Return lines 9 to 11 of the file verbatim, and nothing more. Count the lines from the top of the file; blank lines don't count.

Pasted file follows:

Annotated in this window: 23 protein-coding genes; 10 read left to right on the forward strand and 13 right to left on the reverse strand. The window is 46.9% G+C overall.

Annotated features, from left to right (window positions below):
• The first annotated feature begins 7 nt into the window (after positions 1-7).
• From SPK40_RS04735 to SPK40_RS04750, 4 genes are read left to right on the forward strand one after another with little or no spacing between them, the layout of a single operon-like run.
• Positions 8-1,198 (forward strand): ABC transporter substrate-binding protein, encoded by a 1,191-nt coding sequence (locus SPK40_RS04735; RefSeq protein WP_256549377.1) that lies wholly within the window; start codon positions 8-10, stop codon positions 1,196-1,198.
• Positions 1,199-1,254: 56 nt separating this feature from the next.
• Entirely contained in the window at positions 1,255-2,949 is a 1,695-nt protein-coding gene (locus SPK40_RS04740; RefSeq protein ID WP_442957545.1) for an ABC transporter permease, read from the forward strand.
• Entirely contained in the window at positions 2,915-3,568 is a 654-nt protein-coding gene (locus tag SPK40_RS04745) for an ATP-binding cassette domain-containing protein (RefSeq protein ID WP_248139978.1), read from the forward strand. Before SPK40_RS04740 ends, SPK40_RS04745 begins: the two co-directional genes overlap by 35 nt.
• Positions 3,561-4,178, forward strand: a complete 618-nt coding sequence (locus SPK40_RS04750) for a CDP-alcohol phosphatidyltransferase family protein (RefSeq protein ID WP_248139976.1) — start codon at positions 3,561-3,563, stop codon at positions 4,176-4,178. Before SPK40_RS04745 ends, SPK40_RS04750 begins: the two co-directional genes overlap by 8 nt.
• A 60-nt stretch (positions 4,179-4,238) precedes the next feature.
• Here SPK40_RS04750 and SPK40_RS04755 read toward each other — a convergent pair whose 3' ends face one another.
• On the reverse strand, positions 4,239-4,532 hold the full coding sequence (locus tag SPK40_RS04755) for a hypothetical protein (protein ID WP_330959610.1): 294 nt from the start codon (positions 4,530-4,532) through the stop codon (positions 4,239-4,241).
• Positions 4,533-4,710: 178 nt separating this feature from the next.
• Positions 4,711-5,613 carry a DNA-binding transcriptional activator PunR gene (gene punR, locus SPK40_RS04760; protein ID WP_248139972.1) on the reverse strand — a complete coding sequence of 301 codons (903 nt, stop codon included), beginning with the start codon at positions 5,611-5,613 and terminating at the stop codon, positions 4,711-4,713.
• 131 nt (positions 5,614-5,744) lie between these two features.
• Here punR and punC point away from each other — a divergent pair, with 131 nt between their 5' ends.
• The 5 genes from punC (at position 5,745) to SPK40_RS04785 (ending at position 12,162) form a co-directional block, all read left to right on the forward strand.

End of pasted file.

• Positions 3,561-4,178, forward strand: a complete 618-nt coding sequence (locus SPK40_RS04750) for a CDP-alcohol phosphatidyltransferase family protein (RefSeq protein ID WP_248139976.1) — start codon at positions 3,561-3,563, stop codon at positions 4,176-4,178. Before SPK40_RS04745 ends, SPK40_RS04750 begins: the two co-directional genes overlap by 8 nt.
• A 60-nt stretch (positions 4,179-4,238) precedes the next feature.
• Here SPK40_RS04750 and SPK40_RS04755 read toward each other — a convergent pair whose 3' ends face one another.